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The euro dodged another bullet with the Sept. 12 decision by Germany’s constitutional court not to block the creation of a European Stability Mechanism, the latest just-in-time measure by the Continent’s leaders to save the currency. That’s good news, but it’s not enough.
The constitutional court placed a heavy condition on its approval of the ESM’s ratification by Germany. Any action by the fund that would increase German liability, beyond the country’s €190 billion capital commitment, would now require German parliamentary approval. That’s a high hurdle that German Chancellor Angela Merkel will try to avoid because her party has proved reluctant to make such politically unpopular moves. If the €500 billion fund doesn’t look big enough at any point, that will perpetuate uncertainty in financial markets over whether Europe will do what’s needed to underwrite Greece, Italy, Portugal, or Spain.
Merkel and other German leaders must start making it clear to citizens why rescuing other economies would be in Germany’s national interest—a case they have failed to make effectively so far. They have a duty to explain how the euro has expanded markets for German exports in Europe and created jobs at home. They must tell Germans that those markets would shrivel and jobs would disappear if the euro area broke up. And they must explain that, should the euro disintegrate due to Germany’s reluctance to foot the bill, the resulting rancor would inflict lasting damage on the European Union itself.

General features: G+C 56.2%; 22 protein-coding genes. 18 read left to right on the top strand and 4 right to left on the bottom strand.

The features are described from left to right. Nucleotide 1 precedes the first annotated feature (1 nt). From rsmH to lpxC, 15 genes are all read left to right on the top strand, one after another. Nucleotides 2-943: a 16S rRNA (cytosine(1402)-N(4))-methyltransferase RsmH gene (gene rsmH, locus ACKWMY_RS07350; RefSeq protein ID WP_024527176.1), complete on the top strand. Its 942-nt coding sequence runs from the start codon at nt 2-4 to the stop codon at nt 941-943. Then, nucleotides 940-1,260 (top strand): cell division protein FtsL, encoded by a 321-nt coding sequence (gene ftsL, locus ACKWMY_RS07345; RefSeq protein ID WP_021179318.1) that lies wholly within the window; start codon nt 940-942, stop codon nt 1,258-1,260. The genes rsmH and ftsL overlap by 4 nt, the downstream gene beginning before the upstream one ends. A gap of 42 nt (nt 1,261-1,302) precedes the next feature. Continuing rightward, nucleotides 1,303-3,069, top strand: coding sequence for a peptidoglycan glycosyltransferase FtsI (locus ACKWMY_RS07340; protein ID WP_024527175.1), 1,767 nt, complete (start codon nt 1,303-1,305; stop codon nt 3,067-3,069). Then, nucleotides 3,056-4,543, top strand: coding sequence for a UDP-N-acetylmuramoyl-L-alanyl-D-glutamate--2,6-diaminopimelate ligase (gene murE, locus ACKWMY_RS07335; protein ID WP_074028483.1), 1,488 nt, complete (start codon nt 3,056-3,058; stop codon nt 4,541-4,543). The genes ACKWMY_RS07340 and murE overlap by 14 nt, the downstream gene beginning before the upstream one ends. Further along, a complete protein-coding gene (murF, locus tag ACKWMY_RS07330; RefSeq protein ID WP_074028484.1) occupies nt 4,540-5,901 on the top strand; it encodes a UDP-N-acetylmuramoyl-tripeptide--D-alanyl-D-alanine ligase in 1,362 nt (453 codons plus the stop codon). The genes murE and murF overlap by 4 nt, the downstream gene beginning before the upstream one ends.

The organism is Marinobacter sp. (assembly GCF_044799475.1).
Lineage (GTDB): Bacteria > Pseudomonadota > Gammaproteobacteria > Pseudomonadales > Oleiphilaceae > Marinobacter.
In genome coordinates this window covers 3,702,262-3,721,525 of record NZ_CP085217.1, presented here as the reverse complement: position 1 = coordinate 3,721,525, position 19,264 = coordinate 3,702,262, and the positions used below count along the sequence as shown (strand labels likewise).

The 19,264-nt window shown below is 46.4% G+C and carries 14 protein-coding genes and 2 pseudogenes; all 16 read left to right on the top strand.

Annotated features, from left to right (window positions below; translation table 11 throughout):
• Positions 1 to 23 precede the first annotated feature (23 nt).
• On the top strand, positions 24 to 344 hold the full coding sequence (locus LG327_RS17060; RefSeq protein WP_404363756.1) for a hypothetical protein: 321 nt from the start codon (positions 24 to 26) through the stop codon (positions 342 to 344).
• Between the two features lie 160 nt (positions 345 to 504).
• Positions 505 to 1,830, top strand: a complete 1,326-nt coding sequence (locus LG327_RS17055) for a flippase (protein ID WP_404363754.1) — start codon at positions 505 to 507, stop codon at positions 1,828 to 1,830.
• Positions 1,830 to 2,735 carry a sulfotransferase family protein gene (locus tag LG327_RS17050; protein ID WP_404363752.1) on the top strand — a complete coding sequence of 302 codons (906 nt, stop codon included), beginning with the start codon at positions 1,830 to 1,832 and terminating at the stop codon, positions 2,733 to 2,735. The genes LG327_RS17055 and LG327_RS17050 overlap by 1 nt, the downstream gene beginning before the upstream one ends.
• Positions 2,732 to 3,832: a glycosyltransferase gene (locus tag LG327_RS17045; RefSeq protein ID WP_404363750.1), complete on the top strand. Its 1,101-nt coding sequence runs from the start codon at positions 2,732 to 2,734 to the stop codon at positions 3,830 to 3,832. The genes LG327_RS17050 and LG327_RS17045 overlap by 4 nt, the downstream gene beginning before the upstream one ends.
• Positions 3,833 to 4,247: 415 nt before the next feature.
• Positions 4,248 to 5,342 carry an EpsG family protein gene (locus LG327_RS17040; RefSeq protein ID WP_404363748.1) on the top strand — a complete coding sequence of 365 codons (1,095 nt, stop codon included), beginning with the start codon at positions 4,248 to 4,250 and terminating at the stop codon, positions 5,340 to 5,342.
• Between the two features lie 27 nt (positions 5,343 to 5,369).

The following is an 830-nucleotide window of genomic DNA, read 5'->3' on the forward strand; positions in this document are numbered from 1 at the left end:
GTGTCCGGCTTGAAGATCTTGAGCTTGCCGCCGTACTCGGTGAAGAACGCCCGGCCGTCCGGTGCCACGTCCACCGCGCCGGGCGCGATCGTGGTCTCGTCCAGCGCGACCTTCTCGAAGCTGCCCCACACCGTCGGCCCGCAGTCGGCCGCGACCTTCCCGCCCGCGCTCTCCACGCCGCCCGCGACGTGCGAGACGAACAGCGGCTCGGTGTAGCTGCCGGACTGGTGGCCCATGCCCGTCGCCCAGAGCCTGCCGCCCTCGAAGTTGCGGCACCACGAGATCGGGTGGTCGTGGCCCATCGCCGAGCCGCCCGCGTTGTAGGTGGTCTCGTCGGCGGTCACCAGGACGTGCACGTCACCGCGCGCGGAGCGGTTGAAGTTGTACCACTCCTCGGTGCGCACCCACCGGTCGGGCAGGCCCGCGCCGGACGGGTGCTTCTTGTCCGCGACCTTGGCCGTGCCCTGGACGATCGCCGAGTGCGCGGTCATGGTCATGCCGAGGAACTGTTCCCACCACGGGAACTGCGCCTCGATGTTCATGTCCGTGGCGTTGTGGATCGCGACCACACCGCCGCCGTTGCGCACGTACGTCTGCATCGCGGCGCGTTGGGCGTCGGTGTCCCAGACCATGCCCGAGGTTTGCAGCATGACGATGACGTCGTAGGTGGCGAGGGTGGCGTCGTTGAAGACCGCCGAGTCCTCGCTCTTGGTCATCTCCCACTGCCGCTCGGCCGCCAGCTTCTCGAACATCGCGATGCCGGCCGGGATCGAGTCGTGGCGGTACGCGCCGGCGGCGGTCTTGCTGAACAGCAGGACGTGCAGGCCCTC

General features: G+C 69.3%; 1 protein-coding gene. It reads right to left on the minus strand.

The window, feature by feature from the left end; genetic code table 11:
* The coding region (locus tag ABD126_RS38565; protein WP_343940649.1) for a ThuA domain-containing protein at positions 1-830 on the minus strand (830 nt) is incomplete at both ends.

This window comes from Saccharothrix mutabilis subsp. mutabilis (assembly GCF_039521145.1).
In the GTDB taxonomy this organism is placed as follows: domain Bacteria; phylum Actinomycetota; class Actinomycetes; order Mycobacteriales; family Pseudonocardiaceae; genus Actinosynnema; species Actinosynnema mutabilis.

By now, the bad-Greeks-virtuous-Germans narrative is so entrenched that even a frank, determined message from Merkel might not work. If it doesn’t, she should call a referendum on whether Europe’s largest economy wants to further the EU’s integration in a way that will ensure the euro’s long-term survival.
A referendum on Europe would delay an end to the prolonged crisis, and it would be risky—history shows such referendums can be lost, even in such pro-European countries as France, Ireland, and the Netherlands. It would require an act of great political courage for Merkel to call one, given that failure could kill her chances of reelection next year.
Yet the risk that the crisis will deepen through the next year presents an equal threat to Merkel’s election prospects. She is more popular than her party precisely because voters think she has handled the euro crisis well, helping Germans to escape largely unscathed so far. If that changes and the crisis spins out of control, she could lose the election—and go down as the German chancellor who lost Europe.
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